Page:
Essay on American Women in the Nineteenth Century

Essay on American Women in the Nineteenth Century

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Contrary to popular belief, ideas on femininity in the eighteenth century were not so much restrictive as in the nineteenth, at least not where sex was concerned. Catherine Clinton, a professor of American history, elaborates in her book, The Other Civil War: American Women in the Nineteenth Century, that it was even accepted for women to have a high sex drive. Clinton also reveals that it was not uncommon to see a pregnant bride (147). At the turn of the century, however, those free ideals morphed into strict guidelines. Society began to value a woman by her sexual purity and dependent behavior. During the nineteenth century, the type of woman who was most valued was a ‘trophy’ wife, much like Marian Forrester in A Lost Lady by Willa Cather. By the end of the story, Niel Herbert, the protagonist in the book, notices flaws in Marian that ultimately makes him lose respect for her. Overall, Niel’s admiration for Captain Forrester and his disillusionment with Mrs. Forrester is an excellent portrayal of the double-standards present in the nineteenth century.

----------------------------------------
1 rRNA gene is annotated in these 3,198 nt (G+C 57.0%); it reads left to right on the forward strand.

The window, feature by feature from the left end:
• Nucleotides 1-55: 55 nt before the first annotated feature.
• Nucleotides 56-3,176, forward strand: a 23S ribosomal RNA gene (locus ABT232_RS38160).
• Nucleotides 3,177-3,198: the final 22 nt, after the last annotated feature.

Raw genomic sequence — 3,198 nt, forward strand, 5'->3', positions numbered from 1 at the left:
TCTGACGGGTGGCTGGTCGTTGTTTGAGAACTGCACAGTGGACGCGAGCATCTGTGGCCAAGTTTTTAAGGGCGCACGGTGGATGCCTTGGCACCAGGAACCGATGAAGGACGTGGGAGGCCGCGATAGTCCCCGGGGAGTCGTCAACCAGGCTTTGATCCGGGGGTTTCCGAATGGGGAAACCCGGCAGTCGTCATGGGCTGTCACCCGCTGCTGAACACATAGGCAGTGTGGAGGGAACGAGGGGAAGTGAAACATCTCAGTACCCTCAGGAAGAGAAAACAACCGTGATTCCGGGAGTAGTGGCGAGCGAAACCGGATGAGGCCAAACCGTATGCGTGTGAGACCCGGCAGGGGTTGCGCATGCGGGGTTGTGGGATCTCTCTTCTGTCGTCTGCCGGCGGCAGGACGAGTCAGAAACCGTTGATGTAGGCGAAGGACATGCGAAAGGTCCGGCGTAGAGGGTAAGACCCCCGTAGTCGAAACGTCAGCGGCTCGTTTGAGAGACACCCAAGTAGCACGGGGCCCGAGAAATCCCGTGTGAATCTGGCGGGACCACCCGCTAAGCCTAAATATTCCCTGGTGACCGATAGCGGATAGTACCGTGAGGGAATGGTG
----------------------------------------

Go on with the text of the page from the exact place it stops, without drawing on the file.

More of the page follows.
For the women in the nineteenth century, the most difficult standard to be held to is perfection. No one is perfect, yet in many cultures, a mistake on a woman’s behalf can get her banished from her home or killed, even if she was an exemplary woman despite the mistake. Conversely, when a man makes a mistake, it is often overlooked if not praised and he still retains his integrity. This double-standard is eloquently portrayed in A Lost Lady by Niel’s ability to promptly forget Marian’s benevolence and condemn her. From the beginning, Mrs. Forrester has an innate kindness which she demonstrates when she takes care Niel after he falls out from the tree (Cather 26-29). She proves he...


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...f gender, is far from over, but steps are being taken in the right direction. The key to change is awareness.



Works Cited

Cather, Willa. A Lost Lady. New York: Alfred A. Knopf, 1923. Print.
Clinton, Catherine. The Other Civil War: American Women in the Nineteenth Century. New York: Hill and Wang, 1984. Print.
Laurenceau, Jean-Philippe, Lisa Feldman Barrett, and Michael J. Rovine. "The Interpersonal Process Model Of Intimacy In Marriage: A Daily-Diary And Multilevel Modeling Approach." Journal Of Family Psychology 19.2 (2005): 314-323. PsycARTICLES. Web. 3 Mar. 2014.
Taylor, Richard. Love Affairs: Marriage & Infidelity. Amherst, NY: Prometheus, 1997. Print.
Women In Affairs [Electronic Resource (Video)] / Content Media Corporation. n.p.: New York, N.Y. : Films Media Group, [2013], c2011., 2011. Maricopa Comm College District Catalog. Web. 3 Mar. 2014.

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